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BioBlitz! helps Oklahomans connect with nature

A great blue heron takes flight at Lake Overholser. Great blue herons have been a common sighting during BioBlitz!  [THE OKLAHOMAN ARCHIVES]
A great blue heron takes flight at Lake Overholser. Great blue herons have been a common sighting during BioBlitz! [THE OKLAHOMAN ARCHIVES]

The fifth annual virtual BioBlitz! is wrapping up its final days of April with more participants and observations than ever before as more people are getting outside.

The sale of Oklahoma hunting and fishing license sales in April is proof of the increased participation in the outdoors. The sale of resident spring turkey hunting licenses is up 53% over last year, while 34% fewer nonresident hunting licenses have been sold, according to the Oklahoma Department of Wildlife Conservation.

No doubt, COVID-19 is the reason for both of those numbers. Fishing licenses sold in April to both residents and nonresidents also are up about 10% over last year. More people also are walking, hiking and enjoying nature, all the result of the COVID-19 outbreak.

Participation in the virtual BioBlitz! this April has increased by 20% over last year as well, perhaps due to the COVID-19 situation, although the popularity of the event grows each year, said Jena Donnell, wildlife diversity specialist at the Oklahoma Department of Wildlife Conservation.

BioBlitz! is a citizen science project of the Oklahoma Biological Survey in the month of April where Oklahomans are asked to document their sightings of plants, insects and wildlife (any living organism) online at iNaturalist.org.

It's a spinoff from the BioBlitz! in the fall where nature lovers physically gather in one location, such as a national wildlife refuge or state park, then disseminate over the grounds and conduct an inventory of all living things. In the spring, the BioBlitz! inventory is conducted online and from anywhere in the state. The April survey also allows observations of spring migratory birds and early flowering plants in the state.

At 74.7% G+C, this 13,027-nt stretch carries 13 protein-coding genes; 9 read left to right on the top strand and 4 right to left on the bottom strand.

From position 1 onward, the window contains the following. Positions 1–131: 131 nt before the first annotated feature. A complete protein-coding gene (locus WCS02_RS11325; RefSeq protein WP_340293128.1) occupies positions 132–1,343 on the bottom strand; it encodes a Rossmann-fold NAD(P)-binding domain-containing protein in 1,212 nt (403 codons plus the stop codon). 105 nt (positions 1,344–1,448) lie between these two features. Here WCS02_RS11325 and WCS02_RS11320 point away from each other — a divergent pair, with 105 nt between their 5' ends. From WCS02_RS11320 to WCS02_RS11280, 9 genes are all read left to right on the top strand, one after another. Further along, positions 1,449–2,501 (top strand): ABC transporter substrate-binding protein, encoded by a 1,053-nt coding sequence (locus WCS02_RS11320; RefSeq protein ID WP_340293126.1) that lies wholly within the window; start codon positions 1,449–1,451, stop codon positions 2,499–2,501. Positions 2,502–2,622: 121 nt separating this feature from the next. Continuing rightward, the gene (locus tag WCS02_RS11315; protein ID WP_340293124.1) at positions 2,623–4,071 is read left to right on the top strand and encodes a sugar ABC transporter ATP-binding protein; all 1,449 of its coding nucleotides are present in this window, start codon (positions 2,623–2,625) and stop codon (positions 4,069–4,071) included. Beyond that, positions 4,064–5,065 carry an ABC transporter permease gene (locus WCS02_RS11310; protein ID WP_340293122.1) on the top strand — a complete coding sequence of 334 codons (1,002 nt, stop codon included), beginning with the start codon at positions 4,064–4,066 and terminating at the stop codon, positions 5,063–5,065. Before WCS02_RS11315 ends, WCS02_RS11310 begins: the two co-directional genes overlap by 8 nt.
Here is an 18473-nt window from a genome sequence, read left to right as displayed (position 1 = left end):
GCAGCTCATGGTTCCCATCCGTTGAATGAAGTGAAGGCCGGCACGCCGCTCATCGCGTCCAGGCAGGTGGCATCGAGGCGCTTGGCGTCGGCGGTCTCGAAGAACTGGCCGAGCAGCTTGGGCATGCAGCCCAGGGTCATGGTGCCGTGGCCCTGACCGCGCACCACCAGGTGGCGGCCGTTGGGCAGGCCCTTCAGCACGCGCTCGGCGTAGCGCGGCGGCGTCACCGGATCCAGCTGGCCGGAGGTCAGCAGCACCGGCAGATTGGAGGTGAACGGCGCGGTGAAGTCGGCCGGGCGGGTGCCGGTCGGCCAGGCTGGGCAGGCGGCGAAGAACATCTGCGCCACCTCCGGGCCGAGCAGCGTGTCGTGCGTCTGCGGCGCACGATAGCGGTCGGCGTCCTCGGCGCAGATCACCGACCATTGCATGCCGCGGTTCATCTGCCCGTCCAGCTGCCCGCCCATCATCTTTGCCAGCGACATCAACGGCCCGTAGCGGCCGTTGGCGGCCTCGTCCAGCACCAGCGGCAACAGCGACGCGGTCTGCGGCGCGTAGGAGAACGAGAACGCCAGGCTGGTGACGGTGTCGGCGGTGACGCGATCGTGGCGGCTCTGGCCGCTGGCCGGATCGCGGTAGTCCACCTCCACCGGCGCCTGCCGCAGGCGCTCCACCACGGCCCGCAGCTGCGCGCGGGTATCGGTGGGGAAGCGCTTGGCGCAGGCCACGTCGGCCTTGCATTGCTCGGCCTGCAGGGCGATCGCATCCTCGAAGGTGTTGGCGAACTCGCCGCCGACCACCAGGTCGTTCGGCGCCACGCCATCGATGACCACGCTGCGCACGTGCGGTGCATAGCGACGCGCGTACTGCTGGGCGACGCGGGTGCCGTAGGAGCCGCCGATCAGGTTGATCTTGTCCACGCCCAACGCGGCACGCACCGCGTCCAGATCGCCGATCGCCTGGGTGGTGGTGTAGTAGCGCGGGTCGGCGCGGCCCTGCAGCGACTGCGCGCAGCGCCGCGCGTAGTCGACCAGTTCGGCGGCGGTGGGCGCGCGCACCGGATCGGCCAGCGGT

Participants are asked to post photos and basic information about date and location of sightings through their iNaturalist accounts. People can make observations in their backyards, on neighborhood walks or waiting for a grocery pick-up. The data helps biologists better understand the geographic distribution of plants, insects and wildlife in the state.

As of Friday, more than 2,000 plant and animal species have been recorded during the BioBlitz!, an increase of 16% from last year, Donnell said. BioBlitz! continues for a few more days through the end of April, but people can still post their observations from earlier in the month if they have photos, sound clips and know the basic information such as date and location of the sighting.

Even after BioBlitz! ends, Donnell encourages people to continue to use iNaturalist.org to report observations of plants and wildlife in the state. Even if you don't know what you're looking at, Donnell said, you can take a picture and post it on iNaturalist.org and people can help determine what you are seeing.

"It's definitely a great way for people to stay engaged and to contribute," Donnell said. "It's a great place for the nature community to get together and share their observations. They can keep using it after April. It won't go to the BioBlitz! but it is still meaningful data. It can help us better understand distributions.

"We are working on a project to help us get a better understanding of reptiles and amphibians, and we've used some iNaturalist records to show county expansions of where a species was."

Donnell said nothing really rare has been observed during the BioBlitz!, but it's obvious that spring has arrived. People are seeing migratory birds and monarch butterflies along with other critters emerging from their winter slumber.

"It was really exciting to see ring-necked snakes and rough earth snakes, and these things you don't see in the wintertime are really starting to come out," she said. "It's kind of nice that people are getting to see those things that have been gone for a few months."

The five most observed species during the BioBlitz! in Oklahoma have been the common slider turtle, Canada geese, American robin, the Eastern redbud and Blanchard's cricket frogs.

Ed Godfrey

Ed Godfrey was born in Muskogee and raised in Stigler. He has worked at The Oklahoman for 25 years. During that time, he has worked a myriad of beats for The Oklahoman including both the federal and county courthouse in Oklahoma City for more... Read more ›

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